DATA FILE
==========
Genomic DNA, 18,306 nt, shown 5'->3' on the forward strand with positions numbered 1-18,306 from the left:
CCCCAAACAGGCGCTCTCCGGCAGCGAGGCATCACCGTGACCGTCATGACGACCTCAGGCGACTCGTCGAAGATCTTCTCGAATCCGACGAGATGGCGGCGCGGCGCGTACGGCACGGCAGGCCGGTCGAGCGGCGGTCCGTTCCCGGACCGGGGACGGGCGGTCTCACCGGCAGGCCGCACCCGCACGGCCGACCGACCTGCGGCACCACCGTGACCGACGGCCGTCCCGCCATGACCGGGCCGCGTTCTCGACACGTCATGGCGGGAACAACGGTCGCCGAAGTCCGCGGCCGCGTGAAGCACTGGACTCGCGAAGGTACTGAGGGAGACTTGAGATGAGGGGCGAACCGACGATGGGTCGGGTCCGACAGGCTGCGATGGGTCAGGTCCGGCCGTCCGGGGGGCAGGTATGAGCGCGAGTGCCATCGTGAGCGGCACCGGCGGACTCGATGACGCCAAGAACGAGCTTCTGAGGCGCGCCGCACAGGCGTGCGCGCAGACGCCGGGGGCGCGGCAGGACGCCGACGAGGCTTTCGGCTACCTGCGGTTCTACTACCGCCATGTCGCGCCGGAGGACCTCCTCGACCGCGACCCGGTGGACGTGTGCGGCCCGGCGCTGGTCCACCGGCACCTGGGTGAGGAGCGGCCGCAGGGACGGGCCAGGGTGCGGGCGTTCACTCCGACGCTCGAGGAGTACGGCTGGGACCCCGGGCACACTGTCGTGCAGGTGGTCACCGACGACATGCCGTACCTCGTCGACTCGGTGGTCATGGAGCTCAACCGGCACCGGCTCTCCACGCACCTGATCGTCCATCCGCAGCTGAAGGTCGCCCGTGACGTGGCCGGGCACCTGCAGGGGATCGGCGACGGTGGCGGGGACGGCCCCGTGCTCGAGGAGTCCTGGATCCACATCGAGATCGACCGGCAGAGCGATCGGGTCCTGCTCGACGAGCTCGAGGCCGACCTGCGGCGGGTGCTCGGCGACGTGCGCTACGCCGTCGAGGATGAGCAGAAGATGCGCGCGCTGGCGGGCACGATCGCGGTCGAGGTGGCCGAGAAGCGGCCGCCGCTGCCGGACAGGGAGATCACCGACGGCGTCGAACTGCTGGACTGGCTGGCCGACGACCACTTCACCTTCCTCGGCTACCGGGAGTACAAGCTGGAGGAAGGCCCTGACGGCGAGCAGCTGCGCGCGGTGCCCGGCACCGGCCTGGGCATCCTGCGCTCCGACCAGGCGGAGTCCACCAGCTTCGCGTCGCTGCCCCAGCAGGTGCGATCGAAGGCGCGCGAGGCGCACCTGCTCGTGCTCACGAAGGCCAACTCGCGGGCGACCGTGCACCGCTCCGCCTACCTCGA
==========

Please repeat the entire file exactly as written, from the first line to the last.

Genomic DNA, 18,306 nt, shown 5'->3' on the forward strand with positions numbered 1-18,306 from the left:
CCCCAAACAGGCGCTCTCCGGCAGCGAGGCATCACCGTGACCGTCATGACGACCTCAGGCGACTCGTCGAAGATCTTCTCGAATCCGACGAGATGGCGGCGCGGCGCGTACGGCACGGCAGGCCGGTCGAGCGGCGGTCCGTTCCCGGACCGGGGACGGGCGGTCTCACCGGCAGGCCGCACCCGCACGGCCGACCGACCTGCGGCACCACCGTGACCGACGGCCGTCCCGCCATGACCGGGCCGCGTTCTCGACACGTCATGGCGGGAACAACGGTCGCCGAAGTCCGCGGCCGCGTGAAGCACTGGACTCGCGAAGGTACTGAGGGAGACTTGAGATGAGGGGCGAACCGACGATGGGTCGGGTCCGACAGGCTGCGATGGGTCAGGTCCGGCCGTCCGGGGGGCAGGTATGAGCGCGAGTGCCATCGTGAGCGGCACCGGCGGACTCGATGACGCCAAGAACGAGCTTCTGAGGCGCGCCGCACAGGCGTGCGCGCAGACGCCGGGGGCGCGGCAGGACGCCGACGAGGCTTTCGGCTACCTGCGGTTCTACTACCGCCATGTCGCGCCGGAGGACCTCCTCGACCGCGACCCGGTGGACGTGTGCGGCCCGGCGCTGGTCCACCGGCACCTGGGTGAGGAGCGGCCGCAGGGACGGGCCAGGGTGCGGGCGTTCACTCCGACGCTCGAGGAGTACGGCTGGGACCCCGGGCACACTGTCGTGCAGGTGGTCACCGACGACATGCCGTACCTCGTCGACTCGGTGGTCATGGAGCTCAACCGGCACCGGCTCTCCACGCACCTGATCGTCCATCCGCAGCTGAAGGTCGCCCGTGACGTGGCCGGGCACCTGCAGGGGATCGGCGACGGTGGCGGGGACGGCCCCGTGCTCGAGGAGTCCTGGATCCACATCGAGATCGACCGGCAGAGCGATCGGGTCCTGCTCGACGAGCTCGAGGCCGACCTGCGGCGGGTGCTCGGCGACGTGCGCTACGCCGTCGAGGATGAGCAGAAGATGCGCGCGCTGGCGGGCACGATCGCGGTCGAGGTGGCCGAGAAGCGGCCGCCGCTGCCGGACAGGGAGATCACCGACGGCGTCGAACTGCTGGACTGGCTGGCCGACGACCACTTCACCTTCCTCGGCTACCGGGAGTACAAGCTGGAGGAAGGCCCTGACGGCGAGCAGCTGCGCGCGGTGCCCGGCACCGGCCTGGGCATCCTGCGCTCCGACCAGGCGGAGTCCACCAGCTTCGCGTCGCTGCCCCAGCAGGTGCGATCGAAGGCGCGCGAGGCGCACCTGCTCGTGCTCACGAAGGCCAACTCGCGGGCGACCGTGCACCGCTCCGCCTACCTCGA